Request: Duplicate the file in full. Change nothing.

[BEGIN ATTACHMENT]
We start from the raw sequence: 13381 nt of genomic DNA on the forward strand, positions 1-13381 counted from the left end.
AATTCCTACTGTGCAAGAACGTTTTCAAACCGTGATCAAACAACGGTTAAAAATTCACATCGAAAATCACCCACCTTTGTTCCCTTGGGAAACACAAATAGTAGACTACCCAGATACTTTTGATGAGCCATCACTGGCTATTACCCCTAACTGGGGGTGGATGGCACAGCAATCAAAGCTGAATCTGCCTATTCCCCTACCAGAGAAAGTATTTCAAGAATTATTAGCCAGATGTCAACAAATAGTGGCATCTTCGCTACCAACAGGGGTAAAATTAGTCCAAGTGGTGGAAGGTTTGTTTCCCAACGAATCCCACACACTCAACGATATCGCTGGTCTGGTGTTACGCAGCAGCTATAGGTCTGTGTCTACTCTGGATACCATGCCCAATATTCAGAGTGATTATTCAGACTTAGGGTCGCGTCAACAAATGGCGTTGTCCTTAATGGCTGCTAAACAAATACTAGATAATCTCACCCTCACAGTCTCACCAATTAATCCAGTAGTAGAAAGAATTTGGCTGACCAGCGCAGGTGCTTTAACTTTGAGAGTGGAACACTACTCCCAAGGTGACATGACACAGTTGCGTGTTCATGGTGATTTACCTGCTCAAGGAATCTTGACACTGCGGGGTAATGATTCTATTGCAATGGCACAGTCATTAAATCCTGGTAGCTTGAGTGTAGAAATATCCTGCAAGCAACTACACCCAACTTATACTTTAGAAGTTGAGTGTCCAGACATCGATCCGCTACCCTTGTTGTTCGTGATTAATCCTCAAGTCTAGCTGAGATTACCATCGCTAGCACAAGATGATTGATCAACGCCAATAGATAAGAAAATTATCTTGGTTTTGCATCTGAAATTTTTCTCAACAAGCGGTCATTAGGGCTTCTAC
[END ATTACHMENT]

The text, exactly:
We start from the raw sequence: 13381 nt of genomic DNA on the forward strand, positions 1-13381 counted from the left end.
AATTCCTACTGTGCAAGAACGTTTTCAAACCGTGATCAAACAACGGTTAAAAATTCACATCGAAAATCACCCACCTTTGTTCCCTTGGGAAACACAAATAGTAGACTACCCAGATACTTTTGATGAGCCATCACTGGCTATTACCCCTAACTGGGGGTGGATGGCACAGCAATCAAAGCTGAATCTGCCTATTCCCCTACCAGAGAAAGTATTTCAAGAATTATTAGCCAGATGTCAACAAATAGTGGCATCTTCGCTACCAACAGGGGTAAAATTAGTCCAAGTGGTGGAAGGTTTGTTTCCCAACGAATCCCACACACTCAACGATATCGCTGGTCTGGTGTTACGCAGCAGCTATAGGTCTGTGTCTACTCTGGATACCATGCCCAATATTCAGAGTGATTATTCAGACTTAGGGTCGCGTCAACAAATGGCGTTGTCCTTAATGGCTGCTAAACAAATACTAGATAATCTCACCCTCACAGTCTCACCAATTAATCCAGTAGTAGAAAGAATTTGGCTGACCAGCGCAGGTGCTTTAACTTTGAGAGTGGAACACTACTCCCAAGGTGACATGACACAGTTGCGTGTTCATGGTGATTTACCTGCTCAAGGAATCTTGACACTGCGGGGTAATGATTCTATTGCAATGGCACAGTCATTAAATCCTGGTAGCTTGAGTGTAGAAATATCCTGCAAGCAACTACACCCAACTTATACTTTAGAAGTTGAGTGTCCAGACATCGATCCGCTACCCTTGTTGTTCGTGATTAATCCTCAAGTCTAGCTGAGATTACCATCGCTAGCACAAGATGATTGATCAACGCCAATAGATAAGAAAATTATCTTGGTTTTGCATCTGAAATTTTTCTCAACAAGCGGTCATTAGGGCTTCTAC